Multiple wealthy individuals came together following the fire at Notre Dame, pooling their wealth to restore the devastated cathedral to its former glory.
And while it was touching to see such pride taken in this beautiful piece of French history, people have wondered what else such vast sums of money could be spent on.
Paris is known to be a city of light and culture, but it also has a growing homeless population. Something you will perhaps have not seen in the flood of Notre Dame selfies which poured into Instagram last week.
As reported by The Local, a 2019 census found 3,641 people were sleeping rough on Parisian streets. An increase of 600 people was noted from February 2018 to February 2019, a 21 per cent increase.
It is with these dismal figures in mind that dozens of public housing campaigners headed to the Notre Dame, banners in hand, asking for France to also remember the poorest among them.
As reported by ABC News, an approximate 50 individuals from a homeless association assembled at the location on the famed Medieval cathedral.
Their banners bore slogans such as ‘Notre Dame burning = €1 billion in 24 hours. Homeless = €0.’, and could be heard chanting, ‘Notre Dame needs a roof, we need a roof too’.
The protest was said to be peaceful, with police monitoring the demonstration without interfering.
The protest reportedly dispersed after several hours.
Apparently, 600 million euros has been amassed to rebuild the damaged Notre Dame. In 24 hours. This life is actually hilarious. While there are probably homeless people suffering half a mile around it. While there are issues within communities to be alleviated. Humanity is weak
— Kruma (@judeblay) April 16, 2019
$1 billion raised for the Notre Dame disaster. I get the history behind the Cathedral.BUT.Why can we not raise that sort of money for under privileged, poor, starving, homeless kids and people at home and around the world? How can a building be more important than those in need?
— Fit Finlay (@ringfox1) April 17, 2019
the rich and the elite donating to notre dame have the means to bring clean water to flint, clean up the garbage in the pacific, and house the homeless, but they don’t care about improving human lives or ensuring we have a planet to live on in 80 years. and that’s sad.
— Kayley Boddy (@KayleyBoddy) April 22, 2019
As reported by Newsy, around 150,000 of French citizens are homeless, with four million experiencing insecure housing.
Executive at la Fondation Abbé Pierre, Yves Colin, has called upon big companies to show the sort of generosity to the French homeless population as they did to the Notre Dame.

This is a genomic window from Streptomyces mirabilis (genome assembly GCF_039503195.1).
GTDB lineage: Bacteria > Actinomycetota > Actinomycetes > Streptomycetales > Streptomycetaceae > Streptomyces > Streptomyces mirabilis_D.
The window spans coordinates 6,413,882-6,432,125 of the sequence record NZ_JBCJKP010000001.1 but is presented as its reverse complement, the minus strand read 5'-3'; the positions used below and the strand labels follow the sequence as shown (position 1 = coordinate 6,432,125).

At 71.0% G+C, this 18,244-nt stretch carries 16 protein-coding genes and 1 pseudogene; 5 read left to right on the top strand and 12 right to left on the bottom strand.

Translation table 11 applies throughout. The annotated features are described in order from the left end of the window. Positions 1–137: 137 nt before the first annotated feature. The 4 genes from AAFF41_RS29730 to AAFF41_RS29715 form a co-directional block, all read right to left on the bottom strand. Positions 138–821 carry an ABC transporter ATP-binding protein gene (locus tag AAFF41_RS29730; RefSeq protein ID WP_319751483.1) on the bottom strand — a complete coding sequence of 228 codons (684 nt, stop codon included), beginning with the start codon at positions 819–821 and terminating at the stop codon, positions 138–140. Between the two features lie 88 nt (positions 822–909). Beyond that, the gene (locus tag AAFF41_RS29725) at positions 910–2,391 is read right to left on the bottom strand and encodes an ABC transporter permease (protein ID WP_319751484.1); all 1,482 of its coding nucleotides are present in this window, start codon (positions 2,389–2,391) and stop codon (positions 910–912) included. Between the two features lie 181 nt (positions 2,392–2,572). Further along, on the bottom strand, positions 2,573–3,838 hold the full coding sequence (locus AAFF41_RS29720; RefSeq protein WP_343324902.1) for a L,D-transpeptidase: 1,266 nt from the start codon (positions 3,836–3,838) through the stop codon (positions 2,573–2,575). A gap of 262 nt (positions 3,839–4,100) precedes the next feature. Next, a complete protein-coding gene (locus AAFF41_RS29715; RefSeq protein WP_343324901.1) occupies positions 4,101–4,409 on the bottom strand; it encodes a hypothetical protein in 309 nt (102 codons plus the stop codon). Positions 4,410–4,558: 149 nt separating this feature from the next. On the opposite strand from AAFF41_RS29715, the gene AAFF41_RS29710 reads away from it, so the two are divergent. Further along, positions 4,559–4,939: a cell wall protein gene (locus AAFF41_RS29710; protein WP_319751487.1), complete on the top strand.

Fondation Abbé Pierre is a French organisation which tackles poverty, operating on an annual budget of €45 million.
According to Newsy, Colin said:
When we present a project to big companies and we ask for 10,000 euros, 20,000 euros, 50,000 euros to change the lives of people in great exclusion or often to save their lives, and we hear that it costs too much — it is hard to hear after that, that a company can raise hundreds of millions to save a roof.
not saying Notre Dame isn’t important but i think the amount of money that was raised to rebuild it could have been put to better use by helping the hungry or homeless, cleaning our oceans, and restoring the hundreds of acres of land we destroy daily. prioritize better.
— sabrina 🛸 (@llightSABer) April 19, 2019
Idea. The Vatican agrees to pay the full restoration of Notre Dame if the French billionaires agree to donate the pledged $1 billion to help the homeless & immigrants in France. This is a redemptive opportunity that comes alone once in a thousand years. Everyone wins. #redemption pic.twitter.com/Ki5xjcqVmq
— Paradigm Research Group (@SteveBassett) April 19, 2019
So, the rich decide they can donate within hours, over €600m to restore a pile of religious bricks… a pity they cant show the same compassion for the thousands of homeless, those without water, or those suffering oppression or the needy… #hypocrites #NotreDame
— Clint Walker (@ClintHWalker) April 18, 2019
Notre Dame is a place of deep religious and spiritual significance for many people, and it is only right that every effort should be taken to preserve it.
However, as this lapsed Catholic recalls from long-ago RE lessons, helping those in need is regarded as a core tenant of Christianity, more so than the preservation of bricks and mortar.
Will this peaceful protest make companies and wealthy individuals think twice about where they are donating their money?
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Jules studied English Literature with Creative Writing at Lancaster University before earning her masters in International Relations at Leiden University in The Netherlands (Hoi!). She then trained as a journalist through News Associates in Manchester. Jules has previously worked as a mental health blogger, copywriter and freelancer for various publications.